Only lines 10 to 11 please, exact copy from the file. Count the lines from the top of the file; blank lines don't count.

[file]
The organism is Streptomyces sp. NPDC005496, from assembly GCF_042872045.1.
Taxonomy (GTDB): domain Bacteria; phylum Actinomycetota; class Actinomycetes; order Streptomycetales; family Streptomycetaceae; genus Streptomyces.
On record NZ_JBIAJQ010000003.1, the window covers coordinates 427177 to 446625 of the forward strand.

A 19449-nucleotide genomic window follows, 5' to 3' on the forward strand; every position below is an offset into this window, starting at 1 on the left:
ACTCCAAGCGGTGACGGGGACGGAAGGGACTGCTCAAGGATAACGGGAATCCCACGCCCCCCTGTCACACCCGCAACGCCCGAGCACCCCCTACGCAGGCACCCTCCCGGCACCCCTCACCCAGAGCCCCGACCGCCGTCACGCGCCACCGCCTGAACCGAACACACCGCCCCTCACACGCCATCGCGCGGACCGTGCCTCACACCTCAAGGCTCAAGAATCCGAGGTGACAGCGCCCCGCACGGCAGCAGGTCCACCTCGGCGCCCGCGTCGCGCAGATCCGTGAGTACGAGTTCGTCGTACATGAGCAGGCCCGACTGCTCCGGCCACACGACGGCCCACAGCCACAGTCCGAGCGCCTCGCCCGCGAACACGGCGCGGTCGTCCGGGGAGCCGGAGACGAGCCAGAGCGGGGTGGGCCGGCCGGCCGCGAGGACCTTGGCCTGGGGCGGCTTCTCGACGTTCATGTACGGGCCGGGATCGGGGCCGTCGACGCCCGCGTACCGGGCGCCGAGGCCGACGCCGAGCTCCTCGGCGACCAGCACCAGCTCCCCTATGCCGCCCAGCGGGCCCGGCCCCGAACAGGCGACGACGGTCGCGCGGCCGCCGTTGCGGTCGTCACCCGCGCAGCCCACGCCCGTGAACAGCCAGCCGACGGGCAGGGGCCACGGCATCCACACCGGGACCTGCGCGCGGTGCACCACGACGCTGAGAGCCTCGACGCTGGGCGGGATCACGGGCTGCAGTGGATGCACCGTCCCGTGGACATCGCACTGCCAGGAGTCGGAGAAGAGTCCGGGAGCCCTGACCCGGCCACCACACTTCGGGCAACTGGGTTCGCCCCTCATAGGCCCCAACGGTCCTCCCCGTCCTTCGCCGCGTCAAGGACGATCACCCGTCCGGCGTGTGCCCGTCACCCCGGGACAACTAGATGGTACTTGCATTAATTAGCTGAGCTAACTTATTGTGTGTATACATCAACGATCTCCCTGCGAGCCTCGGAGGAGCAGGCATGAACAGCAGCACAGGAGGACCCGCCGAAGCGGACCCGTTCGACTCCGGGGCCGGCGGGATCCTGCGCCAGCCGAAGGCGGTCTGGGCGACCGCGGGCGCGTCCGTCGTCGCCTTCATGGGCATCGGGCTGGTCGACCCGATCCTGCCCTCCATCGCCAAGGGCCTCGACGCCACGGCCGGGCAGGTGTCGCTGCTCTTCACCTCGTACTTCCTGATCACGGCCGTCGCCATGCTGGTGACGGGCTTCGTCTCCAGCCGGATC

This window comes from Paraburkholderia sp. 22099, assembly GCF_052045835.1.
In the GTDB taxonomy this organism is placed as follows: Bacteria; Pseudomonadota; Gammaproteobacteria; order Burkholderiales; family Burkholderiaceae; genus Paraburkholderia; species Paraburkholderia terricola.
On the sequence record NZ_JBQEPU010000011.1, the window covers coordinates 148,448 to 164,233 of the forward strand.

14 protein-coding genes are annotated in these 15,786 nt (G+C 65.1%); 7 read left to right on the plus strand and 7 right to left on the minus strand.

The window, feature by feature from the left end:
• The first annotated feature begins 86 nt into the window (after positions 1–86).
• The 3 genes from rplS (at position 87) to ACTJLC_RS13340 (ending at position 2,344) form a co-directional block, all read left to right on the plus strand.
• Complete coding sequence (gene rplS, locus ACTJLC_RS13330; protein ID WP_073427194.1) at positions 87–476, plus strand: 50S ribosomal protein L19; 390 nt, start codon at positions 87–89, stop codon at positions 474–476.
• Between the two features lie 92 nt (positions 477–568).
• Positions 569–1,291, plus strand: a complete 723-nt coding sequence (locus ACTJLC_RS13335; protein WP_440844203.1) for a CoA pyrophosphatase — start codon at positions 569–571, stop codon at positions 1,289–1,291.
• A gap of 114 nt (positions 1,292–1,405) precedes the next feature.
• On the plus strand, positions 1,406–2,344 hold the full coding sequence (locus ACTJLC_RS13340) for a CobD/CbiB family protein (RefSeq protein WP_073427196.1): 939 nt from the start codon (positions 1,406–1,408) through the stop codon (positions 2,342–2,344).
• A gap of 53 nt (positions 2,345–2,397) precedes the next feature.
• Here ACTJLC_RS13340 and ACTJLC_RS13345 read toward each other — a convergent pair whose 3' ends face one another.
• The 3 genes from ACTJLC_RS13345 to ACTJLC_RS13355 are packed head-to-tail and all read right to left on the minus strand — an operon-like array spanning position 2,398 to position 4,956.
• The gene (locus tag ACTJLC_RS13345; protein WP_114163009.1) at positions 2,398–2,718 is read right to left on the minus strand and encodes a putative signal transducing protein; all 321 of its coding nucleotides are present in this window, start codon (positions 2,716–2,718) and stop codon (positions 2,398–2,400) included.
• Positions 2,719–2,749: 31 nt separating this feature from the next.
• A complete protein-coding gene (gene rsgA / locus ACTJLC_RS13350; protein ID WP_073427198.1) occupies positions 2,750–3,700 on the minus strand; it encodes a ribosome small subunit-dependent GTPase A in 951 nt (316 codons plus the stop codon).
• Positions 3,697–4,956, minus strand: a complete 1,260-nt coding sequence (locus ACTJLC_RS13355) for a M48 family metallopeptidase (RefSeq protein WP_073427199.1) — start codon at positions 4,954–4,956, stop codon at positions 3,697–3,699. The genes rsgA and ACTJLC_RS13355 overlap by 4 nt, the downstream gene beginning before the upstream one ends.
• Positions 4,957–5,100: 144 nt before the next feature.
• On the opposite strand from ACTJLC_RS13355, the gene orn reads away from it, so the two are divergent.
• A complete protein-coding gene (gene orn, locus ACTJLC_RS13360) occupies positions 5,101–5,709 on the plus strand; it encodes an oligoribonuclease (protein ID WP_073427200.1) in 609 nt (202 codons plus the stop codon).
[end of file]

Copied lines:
The window, feature by feature from the left end:
• The first annotated feature begins 86 nt into the window (after positions 1–86).